Having difficulty incorporating vegan eating into a Paleolithic diet?

When you stop to think about the appalling health conditions in the United States and other parts of the world due to our diet choices, you realize how much damage we have done to ourselves. Heart disease is the leading cause of death in the United States for both men and women. Preventable heart attacks account for the majority of these deaths. 2/3 of Americans are overweight or obese. 1/3 of all American children are overweight or obese, and obesity is increasingly being diagnosed at very young ages.

We eat like there’s no tomorrow, and then we pay the price, and not just individually but as a society when healthcare costs run into the billions due to preventable conditions.

The vegetable alternative

Approximately 16 million Americans currently follow a vegetarian diet, and many of them are vegan, which means they do not consume any animal products or by-products (milk, honey, eggs).

Celebrities, world leaders, nutritionists, doctors, and children live healthy, energetic lives as a result of a plant-based diet. They enjoy heart health, lower body weight, and lower insulin resistance.

Unbeknownst to many, Bill Clinton, former Democratic President of the United States, suffered from heart disease. He announced in 2011 that he had miraculously reversed his heart disease, and he had done it with a strict meat-free diet. Recent research has been shown to support Clinton’s claim.

Oxford University conducted a large study and the results of the study revealed that following a strict vegetarian diet reduces the risk of hospitalization due to heart disease complications and the risk of death from heart disease, both by almost 1/3.

The results of the study

45,000 participants took part in the study conducted by health and diet experts at the University of Oxford. About 34% of the study participants followed strict vegetarian diets. (In this particular study, a vegetarian was defined as an individual who abstained from consuming both meat and fish.)

Those who participated in the study were followed for more than 10 years as the researchers collected information about their dietary choices, exercise habits, alcohol consumption and other variables that could potentially impact heart disease risk.

The researchers conducting the study found that even after controlling for the other factors, study participants who followed the strict vegetarian diets were much less likely to develop or succumb to heart disease.

Francesca Crowe, PhD, of the University of Oxford was the lead author of the study. In a statement, she said: “Most of the difference in risk is probably due to effects on both cholesterol and blood pressure.” In her statement, she added: “This demonstrates the important role of diet in preventing heart disease.”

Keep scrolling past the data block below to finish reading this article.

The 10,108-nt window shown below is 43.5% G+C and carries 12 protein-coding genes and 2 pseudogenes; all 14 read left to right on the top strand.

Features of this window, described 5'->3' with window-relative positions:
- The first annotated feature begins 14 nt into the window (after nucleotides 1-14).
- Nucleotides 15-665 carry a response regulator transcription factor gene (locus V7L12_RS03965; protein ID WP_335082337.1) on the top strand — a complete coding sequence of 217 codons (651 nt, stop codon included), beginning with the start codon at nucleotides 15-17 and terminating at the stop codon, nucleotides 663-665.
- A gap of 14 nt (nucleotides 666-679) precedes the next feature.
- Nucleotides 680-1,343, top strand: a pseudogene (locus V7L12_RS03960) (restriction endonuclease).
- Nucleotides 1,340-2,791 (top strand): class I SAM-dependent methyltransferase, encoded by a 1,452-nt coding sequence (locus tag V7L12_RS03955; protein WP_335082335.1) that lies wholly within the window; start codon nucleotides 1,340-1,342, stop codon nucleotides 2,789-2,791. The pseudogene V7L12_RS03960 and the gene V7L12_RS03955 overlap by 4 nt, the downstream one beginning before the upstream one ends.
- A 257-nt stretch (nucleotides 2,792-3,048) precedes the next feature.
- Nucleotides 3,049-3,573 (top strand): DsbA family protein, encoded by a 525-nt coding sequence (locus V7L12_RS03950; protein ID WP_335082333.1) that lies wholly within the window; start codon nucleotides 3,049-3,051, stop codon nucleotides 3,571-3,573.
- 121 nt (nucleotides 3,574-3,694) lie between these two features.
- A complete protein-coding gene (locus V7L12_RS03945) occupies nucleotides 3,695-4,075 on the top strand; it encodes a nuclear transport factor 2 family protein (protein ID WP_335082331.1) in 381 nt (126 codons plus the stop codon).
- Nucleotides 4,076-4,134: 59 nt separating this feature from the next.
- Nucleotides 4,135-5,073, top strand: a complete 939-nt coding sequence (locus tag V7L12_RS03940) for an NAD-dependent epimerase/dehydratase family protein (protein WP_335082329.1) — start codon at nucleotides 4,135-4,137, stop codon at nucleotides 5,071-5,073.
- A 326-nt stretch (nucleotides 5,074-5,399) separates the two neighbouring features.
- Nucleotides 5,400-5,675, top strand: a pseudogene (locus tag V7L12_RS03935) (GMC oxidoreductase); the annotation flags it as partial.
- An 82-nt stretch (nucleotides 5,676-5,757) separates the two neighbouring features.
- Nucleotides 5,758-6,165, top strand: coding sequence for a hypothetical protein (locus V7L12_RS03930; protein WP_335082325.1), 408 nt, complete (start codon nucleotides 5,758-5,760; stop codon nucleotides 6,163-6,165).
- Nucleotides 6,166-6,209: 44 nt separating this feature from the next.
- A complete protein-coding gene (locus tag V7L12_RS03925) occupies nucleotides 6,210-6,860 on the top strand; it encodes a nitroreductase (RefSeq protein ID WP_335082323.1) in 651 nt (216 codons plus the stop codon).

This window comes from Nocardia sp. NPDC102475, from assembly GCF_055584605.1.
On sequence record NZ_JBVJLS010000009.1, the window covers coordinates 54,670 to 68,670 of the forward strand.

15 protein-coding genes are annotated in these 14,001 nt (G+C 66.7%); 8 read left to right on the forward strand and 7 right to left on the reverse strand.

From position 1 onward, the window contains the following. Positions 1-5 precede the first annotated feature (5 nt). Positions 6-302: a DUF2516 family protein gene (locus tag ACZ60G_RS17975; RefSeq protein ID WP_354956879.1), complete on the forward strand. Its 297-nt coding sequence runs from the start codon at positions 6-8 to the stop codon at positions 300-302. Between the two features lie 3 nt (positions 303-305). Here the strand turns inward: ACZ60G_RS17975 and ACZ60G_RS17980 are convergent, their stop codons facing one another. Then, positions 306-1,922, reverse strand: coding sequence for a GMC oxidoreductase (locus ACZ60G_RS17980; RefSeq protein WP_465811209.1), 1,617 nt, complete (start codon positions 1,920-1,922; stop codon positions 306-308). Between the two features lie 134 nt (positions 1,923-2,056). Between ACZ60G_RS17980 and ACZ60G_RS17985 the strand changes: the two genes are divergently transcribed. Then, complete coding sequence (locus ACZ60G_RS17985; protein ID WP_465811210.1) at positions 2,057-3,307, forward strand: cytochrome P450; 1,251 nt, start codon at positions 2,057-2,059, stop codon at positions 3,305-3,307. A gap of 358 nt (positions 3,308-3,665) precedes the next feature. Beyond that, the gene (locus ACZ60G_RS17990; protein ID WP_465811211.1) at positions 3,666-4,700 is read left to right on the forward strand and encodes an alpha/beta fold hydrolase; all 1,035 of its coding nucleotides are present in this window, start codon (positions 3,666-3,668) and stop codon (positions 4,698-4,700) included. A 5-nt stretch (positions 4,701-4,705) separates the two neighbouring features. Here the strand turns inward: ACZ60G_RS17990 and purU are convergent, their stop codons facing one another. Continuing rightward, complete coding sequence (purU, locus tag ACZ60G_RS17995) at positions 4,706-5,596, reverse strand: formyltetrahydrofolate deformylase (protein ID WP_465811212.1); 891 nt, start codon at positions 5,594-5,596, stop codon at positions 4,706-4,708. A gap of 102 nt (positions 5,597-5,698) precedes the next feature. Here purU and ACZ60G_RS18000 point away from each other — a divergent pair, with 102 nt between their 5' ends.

Research conducted by the experts at Oxford University also revealed that study participants who followed a strict vegetarian diet tended to have a lower body mass index than non-vegetarians, and were also less likely to suffer from diabetes.

More benefits of following a vegetarian diet

This most recent study was one of the largest studies ever conducted to examine the cardiovascular benefits of following a vegetarian diet; However, it’s not exactly breaking news that a meat-free diet is associated with a multitude of health benefits.

For example, another recent study followed about 37,000 adults and found that by eating at least one vegetarian meal a day, you can reduce your risk of dying from cancer by about 20%.

Other research has shown that, compared to meat eaters, people who follow a vegetarian diet:

• Have a reduced risk of foodborne illness

• Experience less severe symptoms of menopause

• Have a longer overall useful life

• Have better insulin resistance

• Weigh less and are less likely to be obese

Even if you’re not ready to give up your favorite burger just yet, you can still reap the health benefits by incorporating a few more heart-healthy, meat-free foods into your overall diet. Choose plant foods more often. Fill your plate with healthy vegetables and whole grains. Eat whole foods raw.

Some examples of some delicious foods to consider are:

• Avocado

• Berries

• Walnuts

• Seeds

• Lentils

• Green leafy vegetables

• Red, yellow, purple and green vegetables

• Quinoa

• Sweet potatoes

• Steel cut oats

• Soymilk and soybeans

• Much more

Consider making one or two meatless meals a week, and cutting meat off your plate whenever you can.

Substitute that meat with black beans, kidney beans, garbanzo beans, and other beans that are virtually fat-free. Choose fruit for dessert instead of baked goods and raw vegetables for snacks.

Choose a fresh fruit and protein powder shake for three lunches a week instead of a burger or chicken lunch.

Small changes can go a long way, and maybe at some point you’ll cut out the meat altogether.

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